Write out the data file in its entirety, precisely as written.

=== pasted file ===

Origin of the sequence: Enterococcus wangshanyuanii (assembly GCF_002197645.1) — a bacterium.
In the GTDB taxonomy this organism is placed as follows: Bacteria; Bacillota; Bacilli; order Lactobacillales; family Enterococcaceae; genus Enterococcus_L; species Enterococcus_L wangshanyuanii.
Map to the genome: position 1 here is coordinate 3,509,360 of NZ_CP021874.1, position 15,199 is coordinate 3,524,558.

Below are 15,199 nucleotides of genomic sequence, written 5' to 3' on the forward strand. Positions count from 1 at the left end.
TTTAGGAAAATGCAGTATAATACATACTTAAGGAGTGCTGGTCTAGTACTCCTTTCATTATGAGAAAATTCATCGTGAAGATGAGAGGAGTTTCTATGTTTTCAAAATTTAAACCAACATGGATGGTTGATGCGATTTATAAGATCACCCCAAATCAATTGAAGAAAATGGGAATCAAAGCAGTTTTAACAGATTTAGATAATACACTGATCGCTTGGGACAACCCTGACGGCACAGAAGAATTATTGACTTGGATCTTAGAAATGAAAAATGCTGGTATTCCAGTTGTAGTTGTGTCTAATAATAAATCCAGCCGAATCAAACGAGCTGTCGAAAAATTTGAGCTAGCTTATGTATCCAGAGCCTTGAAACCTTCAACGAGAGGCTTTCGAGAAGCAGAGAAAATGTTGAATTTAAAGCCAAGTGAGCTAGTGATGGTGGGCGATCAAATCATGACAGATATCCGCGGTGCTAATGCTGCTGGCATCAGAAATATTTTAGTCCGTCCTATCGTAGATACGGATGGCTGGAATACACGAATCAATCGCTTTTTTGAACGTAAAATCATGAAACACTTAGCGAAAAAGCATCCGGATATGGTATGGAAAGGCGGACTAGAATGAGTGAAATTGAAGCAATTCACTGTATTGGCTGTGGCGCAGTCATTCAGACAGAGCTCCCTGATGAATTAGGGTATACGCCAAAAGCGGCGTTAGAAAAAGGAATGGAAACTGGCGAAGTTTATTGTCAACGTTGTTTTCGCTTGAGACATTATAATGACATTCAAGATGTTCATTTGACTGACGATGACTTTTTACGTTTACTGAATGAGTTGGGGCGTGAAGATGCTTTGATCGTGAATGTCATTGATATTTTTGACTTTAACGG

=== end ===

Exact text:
Origin of the sequence: Enterococcus wangshanyuanii (assembly GCF_002197645.1) — a bacterium.
In the GTDB taxonomy this organism is placed as follows: Bacteria; Bacillota; Bacilli; order Lactobacillales; family Enterococcaceae; genus Enterococcus_L; species Enterococcus_L wangshanyuanii.
Map to the genome: position 1 here is coordinate 3,509,360 of NZ_CP021874.1, position 15,199 is coordinate 3,524,558.

Below are 15,199 nucleotides of genomic sequence, written 5' to 3' on the forward strand. Positions count from 1 at the left end.
TTTAGGAAAATGCAGTATAATACATACTTAAGGAGTGCTGGTCTAGTACTCCTTTCATTATGAGAAAATTCATCGTGAAGATGAGAGGAGTTTCTATGTTTTCAAAATTTAAACCAACATGGATGGTTGATGCGATTTATAAGATCACCCCAAATCAATTGAAGAAAATGGGAATCAAAGCAGTTTTAACAGATTTAGATAATACACTGATCGCTTGGGACAACCCTGACGGCACAGAAGAATTATTGACTTGGATCTTAGAAATGAAAAATGCTGGTATTCCAGTTGTAGTTGTGTCTAATAATAAATCCAGCCGAATCAAACGAGCTGTCGAAAAATTTGAGCTAGCTTATGTATCCAGAGCCTTGAAACCTTCAACGAGAGGCTTTCGAGAAGCAGAGAAAATGTTGAATTTAAAGCCAAGTGAGCTAGTGATGGTGGGCGATCAAATCATGACAGATATCCGCGGTGCTAATGCTGCTGGCATCAGAAATATTTTAGTCCGTCCTATCGTAGATACGGATGGCTGGAATACACGAATCAATCGCTTTTTTGAACGTAAAATCATGAAACACTTAGCGAAAAAGCATCCGGATATGGTATGGAAAGGCGGACTAGAATGAGTGAAATTGAAGCAATTCACTGTATTGGCTGTGGCGCAGTCATTCAGACAGAGCTCCCTGATGAATTAGGGTATACGCCAAAAGCGGCGTTAGAAAAAGGAATGGAAACTGGCGAAGTTTATTGTCAACGTTGTTTTCGCTTGAGACATTATAATGACATTCAAGATGTTCATTTGACTGACGATGACTTTTTACGTTTACTGAATGAGTTGGGGCGTGAAGATGCTTTGATCGTGAATGTCATTGATATTTTTGACTTTAACGG